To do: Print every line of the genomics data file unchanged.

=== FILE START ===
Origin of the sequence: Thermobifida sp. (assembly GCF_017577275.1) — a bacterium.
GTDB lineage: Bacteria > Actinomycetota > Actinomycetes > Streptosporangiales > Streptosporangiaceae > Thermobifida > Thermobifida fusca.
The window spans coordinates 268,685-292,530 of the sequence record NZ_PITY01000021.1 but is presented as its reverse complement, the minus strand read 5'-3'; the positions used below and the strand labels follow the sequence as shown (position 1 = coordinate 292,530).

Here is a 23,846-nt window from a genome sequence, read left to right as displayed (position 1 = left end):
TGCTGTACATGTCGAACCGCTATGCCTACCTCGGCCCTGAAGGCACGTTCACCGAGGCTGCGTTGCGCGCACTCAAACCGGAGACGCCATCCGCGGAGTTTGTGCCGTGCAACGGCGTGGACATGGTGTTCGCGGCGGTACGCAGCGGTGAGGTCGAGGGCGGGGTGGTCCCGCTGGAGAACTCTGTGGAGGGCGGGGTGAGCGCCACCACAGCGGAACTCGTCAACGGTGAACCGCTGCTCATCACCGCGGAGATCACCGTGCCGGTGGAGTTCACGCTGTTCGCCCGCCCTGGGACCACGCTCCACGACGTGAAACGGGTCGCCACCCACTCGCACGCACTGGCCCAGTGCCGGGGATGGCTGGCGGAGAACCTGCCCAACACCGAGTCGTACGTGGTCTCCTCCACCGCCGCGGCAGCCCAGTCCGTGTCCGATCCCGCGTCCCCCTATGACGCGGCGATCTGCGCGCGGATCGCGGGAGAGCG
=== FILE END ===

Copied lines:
Origin of the sequence: Thermobifida sp. (assembly GCF_017577275.1) — a bacterium.
GTDB lineage: Bacteria > Actinomycetota > Actinomycetes > Streptosporangiales > Streptosporangiaceae > Thermobifida > Thermobifida fusca.
The window spans coordinates 268,685-292,530 of the sequence record NZ_PITY01000021.1 but is presented as its reverse complement, the minus strand read 5'-3'; the positions used below and the strand labels follow the sequence as shown (position 1 = coordinate 292,530).

Here is a 23,846-nt window from a genome sequence, read left to right as displayed (position 1 = left end):
TGCTGTACATGTCGAACCGCTATGCCTACCTCGGCCCTGAAGGCACGTTCACCGAGGCTGCGTTGCGCGCACTCAAACCGGAGACGCCATCCGCGGAGTTTGTGCCGTGCAACGGCGTGGACATGGTGTTCGCGGCGGTACGCAGCGGTGAGGTCGAGGGCGGGGTGGTCCCGCTGGAGAACTCTGTGGAGGGCGGGGTGAGCGCCACCACAGCGGAACTCGTCAACGGTGAACCGCTGCTCATCACCGCGGAGATCACCGTGCCGGTGGAGTTCACGCTGTTCGCCCGCCCTGGGACCACGCTCCACGACGTGAAACGGGTCGCCACCCACTCGCACGCACTGGCCCAGTGCCGGGGATGGCTGGCGGAGAACCTGCCCAACACCGAGTCGTACGTGGTCTCCTCCACCGCCGCGGCAGCCCAGTCCGTGTCCGATCCCGCGTCCCCCTATGACGCGGCGATCTGCGCGCGGATCGCGGGAGAGCG